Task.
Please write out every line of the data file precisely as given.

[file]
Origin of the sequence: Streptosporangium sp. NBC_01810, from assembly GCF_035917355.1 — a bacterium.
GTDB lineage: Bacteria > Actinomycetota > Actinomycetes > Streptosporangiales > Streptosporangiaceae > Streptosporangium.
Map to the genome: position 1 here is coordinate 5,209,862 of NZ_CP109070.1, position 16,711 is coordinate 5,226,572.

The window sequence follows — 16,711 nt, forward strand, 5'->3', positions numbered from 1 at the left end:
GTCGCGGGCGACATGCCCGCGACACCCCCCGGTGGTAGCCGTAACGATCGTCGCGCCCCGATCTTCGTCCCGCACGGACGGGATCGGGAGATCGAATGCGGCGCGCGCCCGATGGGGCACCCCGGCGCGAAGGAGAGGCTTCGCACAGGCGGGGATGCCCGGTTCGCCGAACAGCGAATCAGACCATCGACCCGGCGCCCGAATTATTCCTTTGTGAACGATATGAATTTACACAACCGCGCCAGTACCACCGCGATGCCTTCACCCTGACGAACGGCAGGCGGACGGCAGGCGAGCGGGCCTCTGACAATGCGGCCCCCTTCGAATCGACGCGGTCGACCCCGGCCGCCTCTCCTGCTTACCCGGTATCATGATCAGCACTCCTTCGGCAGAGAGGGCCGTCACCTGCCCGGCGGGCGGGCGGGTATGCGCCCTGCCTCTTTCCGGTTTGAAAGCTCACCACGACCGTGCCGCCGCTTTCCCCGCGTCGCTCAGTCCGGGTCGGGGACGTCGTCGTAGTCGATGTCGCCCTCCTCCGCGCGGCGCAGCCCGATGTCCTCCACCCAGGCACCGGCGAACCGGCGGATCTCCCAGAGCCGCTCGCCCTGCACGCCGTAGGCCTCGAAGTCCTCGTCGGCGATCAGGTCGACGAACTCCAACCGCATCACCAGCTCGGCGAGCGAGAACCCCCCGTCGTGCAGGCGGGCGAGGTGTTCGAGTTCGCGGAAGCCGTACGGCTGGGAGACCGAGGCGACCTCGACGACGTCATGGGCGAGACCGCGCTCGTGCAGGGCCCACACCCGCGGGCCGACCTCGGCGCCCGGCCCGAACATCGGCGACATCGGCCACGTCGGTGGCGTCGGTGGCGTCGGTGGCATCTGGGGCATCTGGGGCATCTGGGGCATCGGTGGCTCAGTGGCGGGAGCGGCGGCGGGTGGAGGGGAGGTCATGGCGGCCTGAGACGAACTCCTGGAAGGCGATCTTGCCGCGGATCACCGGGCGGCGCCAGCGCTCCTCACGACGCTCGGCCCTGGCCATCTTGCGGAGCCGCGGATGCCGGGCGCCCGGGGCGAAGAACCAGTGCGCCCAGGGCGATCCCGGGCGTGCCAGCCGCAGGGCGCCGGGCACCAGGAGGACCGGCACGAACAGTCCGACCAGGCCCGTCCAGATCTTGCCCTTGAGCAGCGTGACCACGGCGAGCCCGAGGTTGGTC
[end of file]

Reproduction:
Origin of the sequence: Streptosporangium sp. NBC_01810, from assembly GCF_035917355.1 — a bacterium.
GTDB lineage: Bacteria > Actinomycetota > Actinomycetes > Streptosporangiales > Streptosporangiaceae > Streptosporangium.
Map to the genome: position 1 here is coordinate 5,209,862 of NZ_CP109070.1, position 16,711 is coordinate 5,226,572.

The window sequence follows — 16,711 nt, forward strand, 5'->3', positions numbered from 1 at the left end:
GTCGCGGGCGACATGCCCGCGACACCCCCCGGTGGTAGCCGTAACGATCGTCGCGCCCCGATCTTCGTCCCGCACGGACGGGATCGGGAGATCGAATGCGGCGCGCGCCCGATGGGGCACCCCGGCGCGAAGGAGAGGCTTCGCACAGGCGGGGATGCCCGGTTCGCCGAACAGCGAATCAGACCATCGACCCGGCGCCCGAATTATTCCTTTGTGAACGATATGAATTTACACAACCGCGCCAGTACCACCGCGATGCCTTCACCCTGACGAACGGCAGGCGGACGGCAGGCGAGCGGGCCTCTGACAATGCGGCCCCCTTCGAATCGACGCGGTCGACCCCGGCCGCCTCTCCTGCTTACCCGGTATCATGATCAGCACTCCTTCGGCAGAGAGGGCCGTCACCTGCCCGGCGGGCGGGCGGGTATGCGCCCTGCCTCTTTCCGGTTTGAAAGCTCACCACGACCGTGCCGCCGCTTTCCCCGCGTCGCTCAGTCCGGGTCGGGGACGTCGTCGTAGTCGATGTCGCCCTCCTCCGCGCGGCGCAGCCCGATGTCCTCCACCCAGGCACCGGCGAACCGGCGGATCTCCCAGAGCCGCTCGCCCTGCACGCCGTAGGCCTCGAAGTCCTCGTCGGCGATCAGGTCGACGAACTCCAACCGCATCACCAGCTCGGCGAGCGAGAACCCCCCGTCGTGCAGGCGGGCGAGGTGTTCGAGTTCGCGGAAGCCGTACGGCTGGGAGACCGAGGCGACCTCGACGACGTCATGGGCGAGACCGCGCTCGTGCAGGGCCCACACCCGCGGGCCGACCTCGGCGCCCGGCCCGAACATCGGCGACATCGGCCACGTCGGTGGCGTCGGTGGCGTCGGTGGCATCTGGGGCATCTGGGGCATCTGGGGCATCGGTGGCTCAGTGGCGGGAGCGGCGGCGGGTGGAGGGGAGGTCATGGCGGCCTGAGACGAACTCCTGGAAGGCGATCTTGCCGCGGATCACCGGGCGGCGCCAGCGCTCCTCACGACGCTCGGCCCTGGCCATCTTGCGGAGCCGCGGATGCCGGGCGCCCGGGGCGAAGAACCAGTGCGCCCAGGGCGATCCCGGGCGTGCCAGCCGCAGGGCGCCGGGCACCAGGAGGACCGGCACGAACAGTCCGACCAGGCCCGTCCAGATCTTGCCCTTGAGCAGCGTGACCACGGCGAGCCCGAGGTTGGTC